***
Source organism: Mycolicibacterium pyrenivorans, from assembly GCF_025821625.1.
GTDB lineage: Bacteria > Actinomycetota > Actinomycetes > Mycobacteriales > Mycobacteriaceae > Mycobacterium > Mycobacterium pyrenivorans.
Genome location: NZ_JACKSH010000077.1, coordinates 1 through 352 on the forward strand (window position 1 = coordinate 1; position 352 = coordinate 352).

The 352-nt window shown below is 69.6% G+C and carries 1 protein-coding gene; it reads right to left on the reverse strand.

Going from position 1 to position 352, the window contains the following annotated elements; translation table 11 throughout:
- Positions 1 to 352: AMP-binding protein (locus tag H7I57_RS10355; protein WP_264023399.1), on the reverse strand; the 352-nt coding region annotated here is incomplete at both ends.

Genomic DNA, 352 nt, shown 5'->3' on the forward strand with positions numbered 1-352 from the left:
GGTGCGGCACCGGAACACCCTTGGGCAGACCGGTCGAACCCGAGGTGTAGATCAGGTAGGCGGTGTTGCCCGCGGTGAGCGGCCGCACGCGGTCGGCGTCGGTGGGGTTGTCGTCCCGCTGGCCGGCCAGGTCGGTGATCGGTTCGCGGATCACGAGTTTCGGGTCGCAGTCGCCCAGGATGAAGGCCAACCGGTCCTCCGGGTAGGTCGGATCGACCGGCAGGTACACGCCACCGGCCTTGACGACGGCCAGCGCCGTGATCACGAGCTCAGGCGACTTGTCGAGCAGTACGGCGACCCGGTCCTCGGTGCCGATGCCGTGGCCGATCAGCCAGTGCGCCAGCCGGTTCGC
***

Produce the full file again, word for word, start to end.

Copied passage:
Source organism: Mycolicibacterium pyrenivorans, from assembly GCF_025821625.1.
GTDB lineage: Bacteria > Actinomycetota > Actinomycetes > Mycobacteriales > Mycobacteriaceae > Mycobacterium > Mycobacterium pyrenivorans.
Genome location: NZ_JACKSH010000077.1, coordinates 1 through 352 on the forward strand (window position 1 = coordinate 1; position 352 = coordinate 352).

The 352-nt window shown below is 69.6% G+C and carries 1 protein-coding gene; it reads right to left on the reverse strand.

Going from position 1 to position 352, the window contains the following annotated elements; translation table 11 throughout:
- Positions 1 to 352: AMP-binding protein (locus tag H7I57_RS10355; protein WP_264023399.1), on the reverse strand; the 352-nt coding region annotated here is incomplete at both ends.

Genomic DNA, 352 nt, shown 5'->3' on the forward strand with positions numbered 1-352 from the left:
GGTGCGGCACCGGAACACCCTTGGGCAGACCGGTCGAACCCGAGGTGTAGATCAGGTAGGCGGTGTTGCCCGCGGTGAGCGGCCGCACGCGGTCGGCGTCGGTGGGGTTGTCGTCCCGCTGGCCGGCCAGGTCGGTGATCGGTTCGCGGATCACGAGTTTCGGGTCGCAGTCGCCCAGGATGAAGGCCAACCGGTCCTCCGGGTAGGTCGGATCGACCGGCAGGTACACGCCACCGGCCTTGACGACGGCCAGCGCCGTGATCACGAGCTCAGGCGACTTGTCGAGCAGTACGGCGACCCGGTCCTCGGTGCCGATGCCGTGGCCGATCAGCCAGTGCGCCAGCCGGTTCGC